One of the things that really amazes me about the stock market and their love/hate relationship with energy is that of the current weighting of institutional investors in the market, the S&P weighting of energy is about 9%. Institutional ownership comprises about half of that. What’s interesting is that about two-thirds of the ownership is in the major oil companies, which is the one group that I would avoid like the plague. So the market is invested in the wrong area – the major oil companies.
BC: They haven’t been able to keep up their reserves.
MS: Yeah, and they can’t. Their decline rates are so high and they operate such old, mature basins that they can’t drill enough wells, and they don’t have places to drill wells, and they don’t have a sustainable strategy. So, in that respect, the oil service companies are the savior of all the problems.
MS: The service industry is Schlumberger (NYSE: SLB ), Baker Hughes (NYSE: BHI ), Transocean (NYSE: RIG ) and others. There’s about 150 of them and, like in any sector, some of them are very poorly run companies, and some of them are outstandingly well run. What I really think is going to be the most active area is West Africa, or Libya, or that region. You can sort of name your scenario, and then you can pick the handful of service companies to give you good exposure.
In the E & P business, you get companies like Chesapeake (NYSE: CHK ), for instance, who have an unbelievably high talent, quality senior management, and they basically figured out a decade ago that the only way you grow production is by monopolizing drilling rigs and drilling like crazy. And so they’ve had double-digit production growth in their natural gas while almost every one of their peer group is in decline. I guess that’s one thing that I would observe in forty years of energy investment banking is that management matters.
Here’s another article on FLOW
Published on 10 Jan 2008 by Energy Bulletin. Archived on 20 Jan 2008.
Peak oil: Why is it so difficult to explain/understand?
by Martin Payne
OK, here is the key take-away:
Due to the physics of the flow of oil through rock, a field’s (or a country’s, or the world’s) maximum oil production RATE is not arbitrary but is dependent on the RESERVES:
SIZE (how big is the field in terms of area and thickness?) AGE (is the field newly discovered/produced, or is has it been producing for 40 years?) QUALITY (how well does the oil flow through the rock?) Examples:
All of the world’s largest oil fields – Ghawar, Cantarell, Burgan and Daquing – have excellent SIZE and excellent QUALITY … but their AGE is old! Hence, all of these (except possibly Ghawar) are in decline (their RATE is declining each day). The Athabasca tar sands, on the other hand, have excellent SIZE, they are essentially “new” in AGE (relatively little compared to the RESERVES has been produced so far), but they have the very poorest QUALITY – the oil is so thick it won’t flow and must be melted with heat, dissolved with solvents or mined. Most who take the “no Peak Oil” (or no Peak Oil until 2030 and then an “undulating plateau”) side of the debate speak of RESERVES. They don’t often address the difficult topic of trying to explain where the RATE will come from.
Recently this author attended a trade conference concerning “unconventional resources”. “Unconventional resources” is another way of saying “difficult to produce at a high rate, but prevalent in a given area”. For the most part, it’s what we’re left with, especially in the United States . So, a representative from IHS (who owns CERA) gave a talk and presented, among other things, maps showing trillions of barrels – worldwide – of bitumen, tar sands and heavy oil. Afterwards he smugly said, “WELL, I guess there are no supporters of PEAK OIL in this room!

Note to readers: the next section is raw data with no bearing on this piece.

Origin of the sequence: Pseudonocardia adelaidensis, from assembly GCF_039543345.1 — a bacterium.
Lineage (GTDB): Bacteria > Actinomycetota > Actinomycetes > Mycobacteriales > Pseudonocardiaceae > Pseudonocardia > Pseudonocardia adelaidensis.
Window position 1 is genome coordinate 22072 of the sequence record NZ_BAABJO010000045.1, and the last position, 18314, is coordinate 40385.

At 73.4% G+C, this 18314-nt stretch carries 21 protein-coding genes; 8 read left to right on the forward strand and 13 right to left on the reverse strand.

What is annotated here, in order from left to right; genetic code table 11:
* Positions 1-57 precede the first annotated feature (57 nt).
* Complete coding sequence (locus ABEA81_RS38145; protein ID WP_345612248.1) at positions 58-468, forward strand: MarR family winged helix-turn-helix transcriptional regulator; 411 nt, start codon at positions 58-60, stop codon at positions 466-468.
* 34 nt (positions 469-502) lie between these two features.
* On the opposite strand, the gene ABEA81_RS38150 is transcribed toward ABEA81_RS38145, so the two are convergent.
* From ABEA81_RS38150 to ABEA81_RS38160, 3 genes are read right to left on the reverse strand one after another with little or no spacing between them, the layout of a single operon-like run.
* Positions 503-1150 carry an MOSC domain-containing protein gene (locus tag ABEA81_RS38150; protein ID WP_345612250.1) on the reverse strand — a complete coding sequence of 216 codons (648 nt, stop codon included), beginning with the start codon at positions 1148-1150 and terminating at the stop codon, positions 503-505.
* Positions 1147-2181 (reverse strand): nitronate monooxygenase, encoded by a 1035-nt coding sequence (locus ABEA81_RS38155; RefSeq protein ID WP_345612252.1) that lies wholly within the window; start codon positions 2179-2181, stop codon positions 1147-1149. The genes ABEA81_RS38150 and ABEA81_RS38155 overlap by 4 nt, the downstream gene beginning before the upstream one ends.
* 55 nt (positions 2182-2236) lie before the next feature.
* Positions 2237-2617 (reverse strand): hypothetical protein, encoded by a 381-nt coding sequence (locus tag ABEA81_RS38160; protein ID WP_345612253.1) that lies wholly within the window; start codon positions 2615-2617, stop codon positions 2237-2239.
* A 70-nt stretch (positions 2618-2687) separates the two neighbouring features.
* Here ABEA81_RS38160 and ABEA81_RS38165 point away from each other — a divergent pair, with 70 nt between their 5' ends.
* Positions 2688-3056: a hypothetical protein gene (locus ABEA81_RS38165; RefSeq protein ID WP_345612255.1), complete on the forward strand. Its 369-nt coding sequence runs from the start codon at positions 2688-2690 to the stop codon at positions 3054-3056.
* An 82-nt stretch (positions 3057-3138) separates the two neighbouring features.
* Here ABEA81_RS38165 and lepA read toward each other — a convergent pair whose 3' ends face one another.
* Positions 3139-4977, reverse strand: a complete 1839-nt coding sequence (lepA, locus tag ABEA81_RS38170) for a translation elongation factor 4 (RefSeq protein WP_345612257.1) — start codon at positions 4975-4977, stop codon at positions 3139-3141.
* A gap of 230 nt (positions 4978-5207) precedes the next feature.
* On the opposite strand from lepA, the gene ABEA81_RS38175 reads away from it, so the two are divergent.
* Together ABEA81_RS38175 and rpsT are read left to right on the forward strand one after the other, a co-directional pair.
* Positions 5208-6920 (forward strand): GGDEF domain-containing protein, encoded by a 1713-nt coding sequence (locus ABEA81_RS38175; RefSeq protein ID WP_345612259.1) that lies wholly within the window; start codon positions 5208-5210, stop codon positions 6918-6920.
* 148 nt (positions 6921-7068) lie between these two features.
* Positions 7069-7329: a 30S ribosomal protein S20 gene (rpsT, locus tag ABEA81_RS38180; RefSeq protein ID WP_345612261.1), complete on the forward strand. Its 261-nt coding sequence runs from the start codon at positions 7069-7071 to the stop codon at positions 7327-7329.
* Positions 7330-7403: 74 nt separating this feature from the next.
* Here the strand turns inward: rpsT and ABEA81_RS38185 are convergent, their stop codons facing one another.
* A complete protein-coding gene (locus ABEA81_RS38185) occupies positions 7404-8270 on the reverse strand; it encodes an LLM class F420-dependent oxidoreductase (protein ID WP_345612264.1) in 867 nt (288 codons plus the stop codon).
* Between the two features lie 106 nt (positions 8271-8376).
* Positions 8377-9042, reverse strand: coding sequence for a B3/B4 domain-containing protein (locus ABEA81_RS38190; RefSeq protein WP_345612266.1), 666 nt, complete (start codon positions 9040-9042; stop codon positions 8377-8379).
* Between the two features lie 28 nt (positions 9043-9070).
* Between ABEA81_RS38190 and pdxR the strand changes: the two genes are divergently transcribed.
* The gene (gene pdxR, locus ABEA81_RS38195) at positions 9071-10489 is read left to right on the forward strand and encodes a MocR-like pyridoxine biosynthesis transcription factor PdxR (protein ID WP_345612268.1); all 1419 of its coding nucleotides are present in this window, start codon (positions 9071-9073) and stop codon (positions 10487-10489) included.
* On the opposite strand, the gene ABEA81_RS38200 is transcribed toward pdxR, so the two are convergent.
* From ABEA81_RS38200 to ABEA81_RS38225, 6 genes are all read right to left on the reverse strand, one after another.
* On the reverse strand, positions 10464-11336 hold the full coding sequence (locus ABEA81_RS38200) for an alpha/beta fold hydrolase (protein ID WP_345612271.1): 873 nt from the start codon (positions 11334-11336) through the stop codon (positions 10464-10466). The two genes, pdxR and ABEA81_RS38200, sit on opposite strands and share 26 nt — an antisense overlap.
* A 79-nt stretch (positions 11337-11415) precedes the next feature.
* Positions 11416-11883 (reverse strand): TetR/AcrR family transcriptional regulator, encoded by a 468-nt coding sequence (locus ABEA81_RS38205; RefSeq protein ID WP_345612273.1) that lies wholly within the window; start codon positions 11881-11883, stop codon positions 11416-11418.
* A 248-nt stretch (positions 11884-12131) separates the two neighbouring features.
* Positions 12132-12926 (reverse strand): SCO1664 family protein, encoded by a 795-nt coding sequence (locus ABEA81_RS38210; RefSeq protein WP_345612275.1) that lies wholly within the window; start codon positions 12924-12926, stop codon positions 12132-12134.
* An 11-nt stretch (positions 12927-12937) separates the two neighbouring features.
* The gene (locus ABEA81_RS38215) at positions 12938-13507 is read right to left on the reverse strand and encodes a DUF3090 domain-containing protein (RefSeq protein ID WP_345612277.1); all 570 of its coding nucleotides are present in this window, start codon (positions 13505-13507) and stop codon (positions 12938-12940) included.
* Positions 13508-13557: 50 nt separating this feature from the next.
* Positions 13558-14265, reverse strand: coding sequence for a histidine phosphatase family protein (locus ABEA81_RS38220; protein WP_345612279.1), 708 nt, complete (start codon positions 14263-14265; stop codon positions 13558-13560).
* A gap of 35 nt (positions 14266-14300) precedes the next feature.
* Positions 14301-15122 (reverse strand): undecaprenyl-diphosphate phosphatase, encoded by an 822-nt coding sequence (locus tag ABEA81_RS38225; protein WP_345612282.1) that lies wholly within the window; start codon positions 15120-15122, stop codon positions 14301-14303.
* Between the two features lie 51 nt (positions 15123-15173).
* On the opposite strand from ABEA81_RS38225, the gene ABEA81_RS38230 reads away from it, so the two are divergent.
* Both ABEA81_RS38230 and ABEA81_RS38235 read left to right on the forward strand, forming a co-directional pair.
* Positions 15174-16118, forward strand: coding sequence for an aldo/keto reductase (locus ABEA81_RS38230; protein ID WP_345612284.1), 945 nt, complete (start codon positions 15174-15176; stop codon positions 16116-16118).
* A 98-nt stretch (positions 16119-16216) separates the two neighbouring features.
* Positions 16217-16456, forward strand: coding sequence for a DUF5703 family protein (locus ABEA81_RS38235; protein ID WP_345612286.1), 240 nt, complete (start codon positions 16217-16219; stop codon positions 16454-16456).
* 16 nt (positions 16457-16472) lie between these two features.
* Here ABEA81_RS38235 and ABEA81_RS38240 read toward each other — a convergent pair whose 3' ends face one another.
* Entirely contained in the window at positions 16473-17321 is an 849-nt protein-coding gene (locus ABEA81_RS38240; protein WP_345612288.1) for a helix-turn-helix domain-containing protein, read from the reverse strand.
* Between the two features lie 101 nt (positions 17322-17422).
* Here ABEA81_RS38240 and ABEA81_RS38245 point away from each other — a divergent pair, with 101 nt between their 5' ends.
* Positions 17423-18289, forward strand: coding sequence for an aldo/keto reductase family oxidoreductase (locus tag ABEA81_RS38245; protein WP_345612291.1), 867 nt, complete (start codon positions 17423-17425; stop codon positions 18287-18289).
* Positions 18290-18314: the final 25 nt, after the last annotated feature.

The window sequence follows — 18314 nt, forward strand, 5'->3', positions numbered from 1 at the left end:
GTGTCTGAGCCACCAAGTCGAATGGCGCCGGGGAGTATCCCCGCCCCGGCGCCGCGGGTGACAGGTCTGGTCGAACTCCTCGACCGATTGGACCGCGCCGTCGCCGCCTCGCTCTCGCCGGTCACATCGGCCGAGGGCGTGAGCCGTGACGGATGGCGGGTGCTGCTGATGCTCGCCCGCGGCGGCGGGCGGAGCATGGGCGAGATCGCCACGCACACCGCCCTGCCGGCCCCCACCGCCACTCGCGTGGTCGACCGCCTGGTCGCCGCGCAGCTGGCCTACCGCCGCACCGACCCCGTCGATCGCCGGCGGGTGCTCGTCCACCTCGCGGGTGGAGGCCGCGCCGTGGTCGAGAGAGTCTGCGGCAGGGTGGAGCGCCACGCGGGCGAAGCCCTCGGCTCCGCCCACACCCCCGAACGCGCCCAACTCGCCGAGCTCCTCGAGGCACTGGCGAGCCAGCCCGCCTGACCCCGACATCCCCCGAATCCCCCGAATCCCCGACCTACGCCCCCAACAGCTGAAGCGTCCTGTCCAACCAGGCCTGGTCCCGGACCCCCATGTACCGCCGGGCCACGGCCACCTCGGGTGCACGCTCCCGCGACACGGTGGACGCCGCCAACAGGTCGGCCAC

With respect to oil production RATE (which is what Peak Oil is all about), he may as well have been showing a map of coal resources.
What he didn’t explain was the fact that Canada , despite having huge tar sands RESERVES of 188 billion barrels (or call it a trillion barrels, it really doesn’t matter), is currently producing oil from those tar sands at a RATE of about 1.1 million barrels per day. And this after a Herculean effort and tens of billions of dollars invested!
The Canadian tar sands producers have a roadmap for increasing the production RATE from those huge RESERVES to a total of … 3 million barrels per day, by 2015! That’s an increase of only another 1.9 million barrels per day, but over 7 years, and with additional tens of billions of dollars injected!
So, that huge amount of RESERVES is limited in RATE because it is of the poorest QUALITY.
To put this in perspective and show why it is important – why Peak Oil is important – take a look at the second largest field in the world, Cantarell, in Mexico . In early 2006, PEMEX announced that Cantarell Field was about to go into decline, for the first time ever. In fact, they projected that this field that produced 2 million barrels per day of Mexico ’s total 3.4 million barrels per day (end of 2005) would be down to between 1.5 and 0.5 million barrels per day by the end of 2008! Now, at the end of 2007, it is already down to 1.3 – 1.5 million barrel per day! So, if it finishes 2008 at 800,000 barrels per day, that is a loss of 1.2 million barrels per day, over just 2 years.
Compare this with the Canadian tar sands production increase of only 1.9 million barrels per day over 7 years – after a huge incremental effort. Factor in the depletion going on in most every field around the world – and you have an idea of the problem at hand, and a better understanding of Peak Oil. Among other things, huge RESERVES of poor QUALITY oil are not going to be able to provide the RATE of production necessary to stem the declines from the giant high QUALITY fields that are now old in AGE, much less continue to increase our total RATE.
In summary, Peak Oil is about RATE. And RATE is dependent on the SIZE, AGE and QUALITY of the RESERVES.